You Call This Hot, Sonny?

On Wednesday, July 8, 1936, the temperature in Ann Arbor reached 100 degrees. Thursday no relief was in sight so the kids took to the water. By Friday area residents were being felled by the high temperatures. On Saturday, July 11, the weatherman forecast a break in the weather, but he was wrong. The next day temperatures again reached 100. On Tuesday the weatherman again forecast a break in the weather and Wednesday, July 15, relief finally arrived. The two consecutive days of 100+ degrees set a record for Ann Arbor. The high temperature record, however, had been set in July, 1934, 105.2 degrees.

AADL Talks To Herb David

On April 12, 1962, the Herb David Guitar Studio opened in a basement on South State and one of the great success stories in Ann Arbor and the music business began. AADL talked to Herb David shortly after the closing of his landmark studio on East Liberty, almost 51 years to the day the studio opened. Herb's influence extends beyond the students he taught to love music, the musicians who bought his handmade instruments, the local bands he nurtured and promoted, to the top musicians that visited his studio to talk "shop" and discovered David's wide range of interests in philosophy, cultures and travel. Herb's genuine concern for his community and the power of music to transform lives as well as his great sense of humor shine through in this podcast.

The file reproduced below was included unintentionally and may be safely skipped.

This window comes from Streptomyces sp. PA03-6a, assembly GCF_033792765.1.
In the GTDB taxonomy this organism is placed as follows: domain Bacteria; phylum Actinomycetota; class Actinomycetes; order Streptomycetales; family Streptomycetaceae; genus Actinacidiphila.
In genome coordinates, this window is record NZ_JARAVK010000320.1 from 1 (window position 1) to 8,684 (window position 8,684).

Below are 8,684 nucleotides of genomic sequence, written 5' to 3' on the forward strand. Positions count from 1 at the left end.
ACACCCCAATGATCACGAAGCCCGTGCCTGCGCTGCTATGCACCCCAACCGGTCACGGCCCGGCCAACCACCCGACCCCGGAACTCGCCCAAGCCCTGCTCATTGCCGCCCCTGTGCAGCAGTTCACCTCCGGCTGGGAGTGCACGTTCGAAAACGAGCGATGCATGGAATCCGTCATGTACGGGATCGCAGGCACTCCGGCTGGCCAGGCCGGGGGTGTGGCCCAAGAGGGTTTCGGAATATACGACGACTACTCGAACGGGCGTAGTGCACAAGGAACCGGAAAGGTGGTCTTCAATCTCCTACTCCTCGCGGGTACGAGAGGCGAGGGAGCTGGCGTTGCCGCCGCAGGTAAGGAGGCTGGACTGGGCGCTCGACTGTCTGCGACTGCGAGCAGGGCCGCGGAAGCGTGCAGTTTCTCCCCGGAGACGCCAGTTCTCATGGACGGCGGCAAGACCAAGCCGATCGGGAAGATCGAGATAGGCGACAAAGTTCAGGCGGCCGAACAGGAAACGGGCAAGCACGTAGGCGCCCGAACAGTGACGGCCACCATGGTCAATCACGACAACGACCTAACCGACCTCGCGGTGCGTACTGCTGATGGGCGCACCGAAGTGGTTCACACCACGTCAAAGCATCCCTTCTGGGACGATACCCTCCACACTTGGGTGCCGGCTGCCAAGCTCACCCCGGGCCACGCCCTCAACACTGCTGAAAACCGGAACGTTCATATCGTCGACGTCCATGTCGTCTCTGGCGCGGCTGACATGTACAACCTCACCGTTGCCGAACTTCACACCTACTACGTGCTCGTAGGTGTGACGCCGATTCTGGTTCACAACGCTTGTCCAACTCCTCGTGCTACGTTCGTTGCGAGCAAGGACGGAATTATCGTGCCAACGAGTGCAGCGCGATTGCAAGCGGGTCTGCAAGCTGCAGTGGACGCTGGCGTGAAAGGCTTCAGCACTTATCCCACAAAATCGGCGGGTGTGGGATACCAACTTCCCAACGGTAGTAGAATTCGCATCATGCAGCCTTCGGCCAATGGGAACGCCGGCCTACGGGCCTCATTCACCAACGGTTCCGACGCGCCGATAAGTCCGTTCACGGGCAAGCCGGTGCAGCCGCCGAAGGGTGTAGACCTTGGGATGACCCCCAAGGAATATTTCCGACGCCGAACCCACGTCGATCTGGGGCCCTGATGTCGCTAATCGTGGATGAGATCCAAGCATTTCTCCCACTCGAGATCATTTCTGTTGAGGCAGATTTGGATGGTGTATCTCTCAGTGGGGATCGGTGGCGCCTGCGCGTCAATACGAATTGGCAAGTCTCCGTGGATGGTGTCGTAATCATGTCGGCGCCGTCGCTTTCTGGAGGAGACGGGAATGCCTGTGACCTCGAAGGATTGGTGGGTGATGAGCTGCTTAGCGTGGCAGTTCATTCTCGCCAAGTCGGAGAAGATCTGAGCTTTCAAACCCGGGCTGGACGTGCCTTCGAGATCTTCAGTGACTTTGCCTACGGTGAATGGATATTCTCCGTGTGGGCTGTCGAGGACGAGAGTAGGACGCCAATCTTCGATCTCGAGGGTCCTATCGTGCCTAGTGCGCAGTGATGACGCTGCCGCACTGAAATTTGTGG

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AADL_Talks_To-Herb_David.mp3 18.4 MB

Tonight: Townie Trivia Night at LIVE: Show Off Your Weird Ann Arbor Knowledge!

UFO SketchUFO SketchThursday, June 13 | 7-9pm | Live, 102 S. 1st Street | Adult

Think you're an expert on all things Ann Arbor? Love trivia, but looking for something that hits a little closer to home than general pop-culture quiz nights? Join us at Live, just a few blocks from the library, for our own version of a pub quiz!

Whether you're a history buff or just think you're hot stuff at searching, AADL's Townie Trivia is your chance to show off your deep local knowledge, learn tidbits about the wild and weird parts of A2's past (complete with photos from our Old News archives), and perhaps enjoy a frosty beverage, while leaving the other trivia buffs in the dust.

The set-up for Townie Trivia is a little different than you might be used to at other trivia events. While some pub quizes make you leave your smartphone at the door, we'll actually be providing each team with a dedicated iPad for research and scoring.

Use a combination of old-timer knowledge and tech savvy to show the other teams who's boss. Show up with an already-formed group of 4-5 members, or go solo -- either is OK. Although the event is intended for adults, all ages are welcome, so if you have a sharp teen who's a potential team member, bring them along!

At the end of the night, we'll have prizes for the winning and runner-up teams!

Ann Arbor Resident's Story of Survival